by Day Brown
THE DRUG WAR is out of control, and it’s causing a huge problem for hundreds of totally innocent rural property owners. A new dwarf hydroponic marijuana strain has hybridized with a local Ozark line — and that local strain had already been shrinking in size.
Outdoor marijuana growers have always returned to their pot patches to pull the males, but have typically missed the little runt males, often only a foot high, whose pollen then is blown on the wind, fertilizing other patches all over the Ozark woods.
Moreover, the hydroponic lines grown on artificial light are naturally well adapted to the lower light conditions under the forest canopy. So not only are the plants smaller, but they are also hidden by the trees.
As a result, aerial surveillance flights have been far less effective and cut way back. In recent years, choppers are only sent out if the authorities have received a tip. Tips, by the way, often result from illegal trespass.
When you add all this up, and look at the arrest records, you find the drug enforcement agencies are no longer doing the field work to identify and bust up drug rings, but use these cases only as a means to seize property. And with these new dwarf marijuana plants being less than three feet tall, they don’t stick up over a fence line so the land owners don’t even know they are there. Nevertheless, they stand in grave danger of losing their land and everything they own to asset seizure laws.
The new dwarf seed is so well adapted it will sprout if merely tossed out a car window while driving by. But in any case, if a drug dog smells it, or if someone wanted the property and planted the seed and then calls in the tip — the land owner is arrested.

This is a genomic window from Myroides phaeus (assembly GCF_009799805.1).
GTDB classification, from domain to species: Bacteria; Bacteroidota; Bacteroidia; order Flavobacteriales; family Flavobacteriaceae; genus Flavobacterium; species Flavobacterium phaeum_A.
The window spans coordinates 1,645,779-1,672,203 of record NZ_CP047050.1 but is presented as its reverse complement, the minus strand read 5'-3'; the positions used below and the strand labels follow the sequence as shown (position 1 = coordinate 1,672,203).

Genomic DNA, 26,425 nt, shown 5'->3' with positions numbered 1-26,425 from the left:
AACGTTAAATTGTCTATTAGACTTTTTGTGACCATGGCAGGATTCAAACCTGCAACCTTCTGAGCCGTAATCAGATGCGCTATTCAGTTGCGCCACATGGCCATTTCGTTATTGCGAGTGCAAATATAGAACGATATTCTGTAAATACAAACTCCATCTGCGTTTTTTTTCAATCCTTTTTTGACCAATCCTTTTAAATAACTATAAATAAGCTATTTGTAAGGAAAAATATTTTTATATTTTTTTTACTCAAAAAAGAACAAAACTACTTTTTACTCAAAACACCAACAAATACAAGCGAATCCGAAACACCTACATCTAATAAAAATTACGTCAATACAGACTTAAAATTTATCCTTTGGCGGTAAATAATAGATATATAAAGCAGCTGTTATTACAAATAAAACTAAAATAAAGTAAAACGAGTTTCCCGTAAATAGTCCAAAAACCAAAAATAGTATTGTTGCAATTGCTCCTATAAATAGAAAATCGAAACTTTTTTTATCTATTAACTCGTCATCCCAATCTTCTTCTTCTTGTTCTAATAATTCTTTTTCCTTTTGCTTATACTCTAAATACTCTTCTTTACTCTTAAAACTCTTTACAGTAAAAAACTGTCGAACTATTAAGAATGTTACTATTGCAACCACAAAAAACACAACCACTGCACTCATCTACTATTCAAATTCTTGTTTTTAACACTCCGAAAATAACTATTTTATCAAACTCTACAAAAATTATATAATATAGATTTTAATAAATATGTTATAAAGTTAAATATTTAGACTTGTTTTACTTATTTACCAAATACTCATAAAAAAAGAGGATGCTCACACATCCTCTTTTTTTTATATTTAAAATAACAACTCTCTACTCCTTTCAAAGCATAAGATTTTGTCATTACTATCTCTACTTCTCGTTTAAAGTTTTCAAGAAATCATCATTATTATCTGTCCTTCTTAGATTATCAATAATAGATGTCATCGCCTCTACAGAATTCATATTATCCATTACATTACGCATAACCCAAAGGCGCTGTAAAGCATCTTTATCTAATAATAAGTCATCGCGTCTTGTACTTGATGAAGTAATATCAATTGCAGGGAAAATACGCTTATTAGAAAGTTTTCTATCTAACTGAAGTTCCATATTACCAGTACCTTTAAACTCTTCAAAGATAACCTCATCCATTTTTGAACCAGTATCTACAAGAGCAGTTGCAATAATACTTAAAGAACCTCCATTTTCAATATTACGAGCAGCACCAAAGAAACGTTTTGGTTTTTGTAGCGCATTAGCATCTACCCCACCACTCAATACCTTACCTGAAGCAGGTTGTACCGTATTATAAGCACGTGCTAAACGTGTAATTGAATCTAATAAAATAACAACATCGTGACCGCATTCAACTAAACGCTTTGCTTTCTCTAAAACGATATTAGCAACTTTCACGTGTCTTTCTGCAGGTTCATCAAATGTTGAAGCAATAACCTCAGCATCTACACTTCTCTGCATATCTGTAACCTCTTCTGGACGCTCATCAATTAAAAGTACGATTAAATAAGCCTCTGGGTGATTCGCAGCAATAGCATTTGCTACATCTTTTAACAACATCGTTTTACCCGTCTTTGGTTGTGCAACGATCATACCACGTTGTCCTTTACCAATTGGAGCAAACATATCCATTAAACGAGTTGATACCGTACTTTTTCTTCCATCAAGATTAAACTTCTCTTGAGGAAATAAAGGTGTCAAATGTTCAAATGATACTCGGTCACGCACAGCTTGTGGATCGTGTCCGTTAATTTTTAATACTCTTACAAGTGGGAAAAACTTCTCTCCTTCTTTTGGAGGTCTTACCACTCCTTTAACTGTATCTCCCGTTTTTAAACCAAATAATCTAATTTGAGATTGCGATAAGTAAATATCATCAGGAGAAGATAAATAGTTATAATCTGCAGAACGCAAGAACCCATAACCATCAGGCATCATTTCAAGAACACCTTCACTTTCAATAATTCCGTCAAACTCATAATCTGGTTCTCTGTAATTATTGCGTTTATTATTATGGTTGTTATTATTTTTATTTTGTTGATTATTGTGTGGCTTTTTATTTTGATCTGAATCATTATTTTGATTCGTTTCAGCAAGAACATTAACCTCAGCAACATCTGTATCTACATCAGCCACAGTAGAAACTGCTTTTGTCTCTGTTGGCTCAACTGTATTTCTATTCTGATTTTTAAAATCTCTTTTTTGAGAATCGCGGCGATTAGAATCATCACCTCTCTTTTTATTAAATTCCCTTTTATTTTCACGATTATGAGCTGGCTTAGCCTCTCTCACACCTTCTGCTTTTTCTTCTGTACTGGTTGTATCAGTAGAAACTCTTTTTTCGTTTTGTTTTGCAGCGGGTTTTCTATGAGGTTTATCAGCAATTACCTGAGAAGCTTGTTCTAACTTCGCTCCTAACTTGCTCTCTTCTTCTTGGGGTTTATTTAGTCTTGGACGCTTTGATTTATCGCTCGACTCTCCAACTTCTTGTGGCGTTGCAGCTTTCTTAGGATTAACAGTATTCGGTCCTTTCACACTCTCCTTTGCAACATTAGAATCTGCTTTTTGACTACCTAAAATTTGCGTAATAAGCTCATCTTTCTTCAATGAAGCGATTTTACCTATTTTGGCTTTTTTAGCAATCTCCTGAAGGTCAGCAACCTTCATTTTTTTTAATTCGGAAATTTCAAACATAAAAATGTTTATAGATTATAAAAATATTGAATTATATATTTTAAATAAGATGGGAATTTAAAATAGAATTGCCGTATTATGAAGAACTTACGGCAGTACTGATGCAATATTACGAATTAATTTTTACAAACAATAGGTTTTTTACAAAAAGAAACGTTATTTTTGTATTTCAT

This makes huge amounts of money for bondsmen and lawyers. A slick lawyer can often get a landowner off for a price (unless the judge has a friend who wants the land, in which case he can ignore the indications of trespass or lack of evidence that the owner knew the plants were there). But no matter what, every such case means more money for the lawyers.
My own particular medical marijuana test case is reported on at http://daybrown.org — but researching Arkansas records and online articles will show the researcher claims from several sources alleging that Judge Clawson, local lawyers, the 20th District drug task force, and the Van Buren County, Arkansas Sheriff’s Department have been using asset seizure to reward insiders and friends — and that somebody is reselling the seized marijuana. I have no doubt this sort of thing goes on in any rural area where these plants grow.
Whether you think marijuana should be legal or not, you do not want law enforcement corrupted in this way — or the property rights of citizens abused like this to enrich lawyers and friends of the courts. If what you want is marijuana to be kept away from kids, then the whole system needs to be re-evaluated.
What I’ve proposed online for years is to regulate marijuana the same as alcohol and tobacco: no sales to minors. Every sale should be recorded so that food stamps, welfare, or those on the dole can’t be using taxpayer money to get high. And, if there are problems with legal marijuana, then the family can sue the dealer to recover the cost of tutoring, therapy, job loss, drug rehab, counseling by the family’s clergy, or whatever. As it is now, the dealer’s money goes to bondsmen, his lawyer, and hidden payoffs to members of “law enforcement.”
Is that really what we want?
Legislatures won’t introduce reform because they see it will reduce the incomes of defense lawyers. No law is ever passed which cuts the incomes of lawyers, it is said. But it’s high time to try.
I’ve snail-mailed and emailed my senators, Blanche Lincoln and David Pryor, my congressman Vic Snyder, and Governor Beebee. All I ever get back is spam asking for campaign donations. My local state assemblyman, Robert Dale, did email back. Once. Saying he was interested. We’ll see. How far up the power structure does the corruption of the drug war go?